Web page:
Authors: Franco Castaldini, Sr. Product Marketing Manager and
Kent Bransford, Sr. Technical Editor
“Efficiency” is the watchword in today’s enterprise as it strives to achieve the optimal blend of performance and cost-effectiveness. To be sure, this can be a delicate balance. Investing in unnecessarily powerful (and costly) solutions is wasteful, yet deploying inexpensive (and underpowered) solutions can seriously degrade system performance and overall productivity. In either case the bottom line ultimately suffers.
Fortunately, the enterprise’s heightened focus on efficiency coincides with an unprecedented variety of storage options from which to choose. Spearheaded by Serial Attached SCSI (SAS), a comprehensive range of serial-based solutions now enables savvy IT managers to hit the “sweet spot” of performance and cost-effectiveness by specifying the most appropriate storage device for any given application.
Storage Selection Criteria
To determine which serial disk drive is the most appropriate solution for a specific application, four evaluation criteria can be applied:
In online/transactional environments where mission-critical data must be delivered with high availability, SAS and Fibre Channel (FC) are clearly the best choices. Utilizing the proven SCSI command set, both of these enterprise-class drives offer exceptional throughput (SAS delivers 3.0 Gb/s, with a clear roadmap to 12.0 Gb/s), ensuring data availability under heavy loads (e.g., multiple, concurrent users). By contrast, Serial ATA (SATA) is a desktop-class drive, designed and manufactured to cost-effectively meet the lighter-duty requirements of that environment. Lacking the robust hardware and advanced command queuing of FC and SAS, SATA’s performance severely degrades as the number of users attempting to access data increases.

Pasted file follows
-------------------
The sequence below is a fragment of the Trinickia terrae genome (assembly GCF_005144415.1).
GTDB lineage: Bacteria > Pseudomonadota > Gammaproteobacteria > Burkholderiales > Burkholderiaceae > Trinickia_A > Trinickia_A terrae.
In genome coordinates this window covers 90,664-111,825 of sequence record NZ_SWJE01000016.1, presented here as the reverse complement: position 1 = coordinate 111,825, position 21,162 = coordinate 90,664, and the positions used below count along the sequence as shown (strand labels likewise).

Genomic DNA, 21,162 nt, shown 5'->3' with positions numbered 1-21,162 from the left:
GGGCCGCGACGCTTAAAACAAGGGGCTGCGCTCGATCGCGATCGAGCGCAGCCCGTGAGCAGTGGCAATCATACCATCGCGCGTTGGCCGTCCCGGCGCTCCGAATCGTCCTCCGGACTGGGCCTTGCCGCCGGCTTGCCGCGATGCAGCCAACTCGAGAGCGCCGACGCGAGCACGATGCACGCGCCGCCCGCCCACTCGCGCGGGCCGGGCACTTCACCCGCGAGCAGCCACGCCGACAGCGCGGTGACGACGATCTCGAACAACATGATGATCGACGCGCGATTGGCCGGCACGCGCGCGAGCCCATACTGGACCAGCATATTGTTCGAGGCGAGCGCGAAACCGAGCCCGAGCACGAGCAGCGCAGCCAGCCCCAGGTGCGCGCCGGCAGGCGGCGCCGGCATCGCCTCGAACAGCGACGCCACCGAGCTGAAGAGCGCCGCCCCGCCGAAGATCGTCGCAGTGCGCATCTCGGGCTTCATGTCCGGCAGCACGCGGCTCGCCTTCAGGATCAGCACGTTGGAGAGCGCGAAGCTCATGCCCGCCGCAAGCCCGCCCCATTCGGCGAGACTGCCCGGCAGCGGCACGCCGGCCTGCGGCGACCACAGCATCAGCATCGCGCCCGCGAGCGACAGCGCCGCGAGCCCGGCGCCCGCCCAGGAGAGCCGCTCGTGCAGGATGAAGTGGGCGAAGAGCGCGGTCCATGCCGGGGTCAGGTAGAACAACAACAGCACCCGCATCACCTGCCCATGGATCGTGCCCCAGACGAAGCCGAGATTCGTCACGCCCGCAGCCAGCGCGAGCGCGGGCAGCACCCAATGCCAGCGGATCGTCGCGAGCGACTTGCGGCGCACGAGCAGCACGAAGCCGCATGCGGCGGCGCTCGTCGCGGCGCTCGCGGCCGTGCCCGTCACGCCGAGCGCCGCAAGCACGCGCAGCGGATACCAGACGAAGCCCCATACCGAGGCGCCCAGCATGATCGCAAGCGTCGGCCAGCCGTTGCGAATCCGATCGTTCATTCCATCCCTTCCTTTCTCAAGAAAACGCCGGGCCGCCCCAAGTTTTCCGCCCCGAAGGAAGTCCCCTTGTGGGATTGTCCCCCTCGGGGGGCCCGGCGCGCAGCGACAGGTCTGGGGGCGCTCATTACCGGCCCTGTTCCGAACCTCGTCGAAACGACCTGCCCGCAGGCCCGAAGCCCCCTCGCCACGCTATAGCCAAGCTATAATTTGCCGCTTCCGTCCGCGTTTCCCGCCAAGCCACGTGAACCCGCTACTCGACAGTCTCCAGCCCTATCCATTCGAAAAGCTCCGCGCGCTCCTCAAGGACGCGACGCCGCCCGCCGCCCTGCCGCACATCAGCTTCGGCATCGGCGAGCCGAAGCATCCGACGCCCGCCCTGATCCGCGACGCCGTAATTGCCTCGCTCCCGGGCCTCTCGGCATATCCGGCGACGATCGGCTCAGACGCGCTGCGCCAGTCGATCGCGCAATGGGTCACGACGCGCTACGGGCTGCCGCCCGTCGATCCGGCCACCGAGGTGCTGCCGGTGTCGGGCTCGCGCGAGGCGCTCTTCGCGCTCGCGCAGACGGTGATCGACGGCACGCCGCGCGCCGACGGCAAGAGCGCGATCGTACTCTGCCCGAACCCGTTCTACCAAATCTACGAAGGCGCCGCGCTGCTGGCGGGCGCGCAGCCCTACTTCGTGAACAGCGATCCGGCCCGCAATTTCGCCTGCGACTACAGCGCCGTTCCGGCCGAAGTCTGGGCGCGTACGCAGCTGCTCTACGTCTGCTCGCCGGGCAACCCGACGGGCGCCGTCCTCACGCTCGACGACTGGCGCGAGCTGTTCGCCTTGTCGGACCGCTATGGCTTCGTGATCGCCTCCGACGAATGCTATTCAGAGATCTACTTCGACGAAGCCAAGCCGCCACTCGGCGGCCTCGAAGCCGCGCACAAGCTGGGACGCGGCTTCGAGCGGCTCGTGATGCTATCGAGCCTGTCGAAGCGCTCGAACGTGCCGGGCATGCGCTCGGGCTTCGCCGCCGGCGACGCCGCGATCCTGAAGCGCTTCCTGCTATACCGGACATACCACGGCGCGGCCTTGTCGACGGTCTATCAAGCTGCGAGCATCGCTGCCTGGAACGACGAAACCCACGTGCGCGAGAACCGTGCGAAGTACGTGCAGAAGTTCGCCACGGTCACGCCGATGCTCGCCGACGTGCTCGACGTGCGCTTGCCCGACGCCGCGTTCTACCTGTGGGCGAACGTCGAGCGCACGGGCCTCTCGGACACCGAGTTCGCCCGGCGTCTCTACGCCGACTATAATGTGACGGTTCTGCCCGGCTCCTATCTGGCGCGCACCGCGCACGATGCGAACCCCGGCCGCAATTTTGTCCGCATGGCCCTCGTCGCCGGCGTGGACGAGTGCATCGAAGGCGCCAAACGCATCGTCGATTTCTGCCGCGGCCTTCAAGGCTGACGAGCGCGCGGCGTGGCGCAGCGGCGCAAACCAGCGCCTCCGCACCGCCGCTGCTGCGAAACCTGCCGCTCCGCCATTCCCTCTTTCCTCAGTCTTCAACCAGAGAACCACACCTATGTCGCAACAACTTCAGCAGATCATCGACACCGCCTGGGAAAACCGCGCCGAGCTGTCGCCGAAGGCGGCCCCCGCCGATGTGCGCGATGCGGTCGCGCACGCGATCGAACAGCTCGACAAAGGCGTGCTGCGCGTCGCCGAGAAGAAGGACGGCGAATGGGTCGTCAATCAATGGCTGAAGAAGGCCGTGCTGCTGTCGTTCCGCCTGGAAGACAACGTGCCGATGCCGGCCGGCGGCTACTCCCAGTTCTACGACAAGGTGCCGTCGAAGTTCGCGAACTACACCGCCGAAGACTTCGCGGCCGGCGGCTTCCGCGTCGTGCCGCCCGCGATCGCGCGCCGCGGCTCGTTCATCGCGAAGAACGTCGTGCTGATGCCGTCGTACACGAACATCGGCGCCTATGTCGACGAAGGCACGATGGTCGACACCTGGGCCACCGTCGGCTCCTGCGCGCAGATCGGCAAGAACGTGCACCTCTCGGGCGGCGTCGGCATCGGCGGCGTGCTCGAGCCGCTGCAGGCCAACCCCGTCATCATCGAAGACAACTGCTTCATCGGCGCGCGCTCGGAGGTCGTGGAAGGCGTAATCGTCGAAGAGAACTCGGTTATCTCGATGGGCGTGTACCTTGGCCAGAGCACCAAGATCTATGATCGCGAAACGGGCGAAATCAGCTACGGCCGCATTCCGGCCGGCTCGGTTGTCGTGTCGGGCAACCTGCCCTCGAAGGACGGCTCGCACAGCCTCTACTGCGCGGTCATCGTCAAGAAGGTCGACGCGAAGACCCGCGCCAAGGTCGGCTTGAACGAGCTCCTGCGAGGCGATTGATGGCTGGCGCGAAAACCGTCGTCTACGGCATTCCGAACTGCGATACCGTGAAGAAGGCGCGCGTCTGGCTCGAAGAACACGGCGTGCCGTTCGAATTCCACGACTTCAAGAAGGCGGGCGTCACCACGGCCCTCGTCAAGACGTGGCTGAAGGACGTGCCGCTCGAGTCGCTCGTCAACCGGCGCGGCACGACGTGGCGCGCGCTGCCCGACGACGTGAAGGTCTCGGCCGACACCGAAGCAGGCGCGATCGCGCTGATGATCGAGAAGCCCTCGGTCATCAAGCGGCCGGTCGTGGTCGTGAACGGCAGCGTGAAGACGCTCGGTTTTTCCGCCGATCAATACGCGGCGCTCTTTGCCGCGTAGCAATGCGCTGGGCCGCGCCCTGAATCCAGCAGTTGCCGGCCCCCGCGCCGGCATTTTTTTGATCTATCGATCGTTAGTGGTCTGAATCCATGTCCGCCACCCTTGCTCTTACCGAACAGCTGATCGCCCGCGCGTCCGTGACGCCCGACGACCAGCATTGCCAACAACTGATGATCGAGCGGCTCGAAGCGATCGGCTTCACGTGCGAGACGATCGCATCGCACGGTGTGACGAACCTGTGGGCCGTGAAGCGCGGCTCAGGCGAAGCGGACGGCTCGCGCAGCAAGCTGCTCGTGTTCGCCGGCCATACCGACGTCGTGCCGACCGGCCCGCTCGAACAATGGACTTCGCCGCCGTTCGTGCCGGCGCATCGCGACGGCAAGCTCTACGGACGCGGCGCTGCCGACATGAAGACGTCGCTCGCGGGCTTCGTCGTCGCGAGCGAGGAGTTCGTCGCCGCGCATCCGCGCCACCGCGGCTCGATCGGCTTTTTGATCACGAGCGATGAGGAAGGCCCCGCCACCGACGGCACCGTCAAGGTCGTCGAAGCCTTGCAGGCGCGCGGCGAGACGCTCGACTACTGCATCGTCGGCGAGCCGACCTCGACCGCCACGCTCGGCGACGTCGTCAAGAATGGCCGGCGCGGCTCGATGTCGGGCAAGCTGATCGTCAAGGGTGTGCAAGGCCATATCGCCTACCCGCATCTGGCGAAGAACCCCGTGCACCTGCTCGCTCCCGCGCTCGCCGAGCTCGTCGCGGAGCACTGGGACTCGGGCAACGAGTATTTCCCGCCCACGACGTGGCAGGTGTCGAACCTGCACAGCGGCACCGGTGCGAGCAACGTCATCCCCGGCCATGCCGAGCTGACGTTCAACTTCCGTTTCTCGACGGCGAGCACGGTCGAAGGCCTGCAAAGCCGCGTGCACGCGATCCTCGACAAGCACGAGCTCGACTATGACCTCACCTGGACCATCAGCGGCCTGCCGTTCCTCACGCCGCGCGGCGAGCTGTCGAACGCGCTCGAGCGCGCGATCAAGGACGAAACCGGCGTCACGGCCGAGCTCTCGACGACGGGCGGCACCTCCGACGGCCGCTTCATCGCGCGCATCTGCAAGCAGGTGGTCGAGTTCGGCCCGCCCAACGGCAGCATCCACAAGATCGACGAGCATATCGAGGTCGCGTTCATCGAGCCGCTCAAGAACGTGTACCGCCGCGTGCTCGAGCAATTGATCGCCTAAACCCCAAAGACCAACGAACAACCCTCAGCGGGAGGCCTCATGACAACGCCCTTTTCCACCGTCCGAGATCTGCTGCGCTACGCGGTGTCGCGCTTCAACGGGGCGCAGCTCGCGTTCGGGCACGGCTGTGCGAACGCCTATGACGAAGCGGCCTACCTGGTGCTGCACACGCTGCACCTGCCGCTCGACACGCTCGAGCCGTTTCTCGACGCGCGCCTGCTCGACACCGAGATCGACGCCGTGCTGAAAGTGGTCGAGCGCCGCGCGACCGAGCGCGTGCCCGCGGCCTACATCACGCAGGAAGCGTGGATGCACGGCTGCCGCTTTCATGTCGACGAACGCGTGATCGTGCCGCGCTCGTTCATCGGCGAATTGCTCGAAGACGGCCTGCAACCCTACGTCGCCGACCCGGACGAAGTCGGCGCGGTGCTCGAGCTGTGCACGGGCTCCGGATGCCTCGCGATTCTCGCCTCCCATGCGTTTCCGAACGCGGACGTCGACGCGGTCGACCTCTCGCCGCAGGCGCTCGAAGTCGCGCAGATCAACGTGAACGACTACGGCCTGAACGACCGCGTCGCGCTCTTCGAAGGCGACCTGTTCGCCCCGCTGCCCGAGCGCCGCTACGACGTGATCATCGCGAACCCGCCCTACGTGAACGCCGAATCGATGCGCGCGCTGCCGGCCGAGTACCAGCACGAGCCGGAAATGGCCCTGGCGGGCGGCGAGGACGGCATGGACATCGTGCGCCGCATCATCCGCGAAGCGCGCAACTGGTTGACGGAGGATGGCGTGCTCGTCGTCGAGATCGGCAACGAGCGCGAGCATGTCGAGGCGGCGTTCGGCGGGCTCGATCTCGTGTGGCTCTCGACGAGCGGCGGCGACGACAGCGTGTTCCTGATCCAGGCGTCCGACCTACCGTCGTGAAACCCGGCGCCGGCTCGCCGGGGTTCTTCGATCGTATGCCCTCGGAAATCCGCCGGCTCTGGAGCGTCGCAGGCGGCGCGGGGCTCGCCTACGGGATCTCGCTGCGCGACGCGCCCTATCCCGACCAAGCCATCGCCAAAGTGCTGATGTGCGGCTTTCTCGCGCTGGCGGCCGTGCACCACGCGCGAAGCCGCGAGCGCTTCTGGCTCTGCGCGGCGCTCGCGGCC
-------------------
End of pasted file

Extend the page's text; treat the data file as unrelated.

High data availability is not only dependent on performance, but is also a function of minimizing system downtime due to drive failures. SAS and FC are specifically designed for the rigors of enterprise use, carrying MTBF ratings in excess of one million hours and warranties up to five years in length. To further provide for high availability and greater uptime, SAS’ dual data ports ensure that if one host controller fails, the extra data port can maintain uninterrupted communication with a second controller. Furthermore, SAS and FC drives safeguard data integrity via their comprehensive verification/error correction capabilities. Reflecting their desktop origins, SATA drives typically carry MTBF ratings barely half those of SAS and FC, and in some cases offer only a one-year warranty. SATA’s data integrity provisions are similarly modest.
Enterprise storage solutions must be able to seamlessly grow as needs change and both SAS and FC offer extraordinary levels of scalability. FC is most appropriate for large enterprises that deploy remote-connect storage solutions such as SANs in physically disparate locations. SAS is designed for direct-connect environments where servers and storage solutions are located in relatively close proximity (e.g., a common data center). Through its use of high-speed switches (known as expanders), SAS enables over 16,000 devices to be connected in a single domain.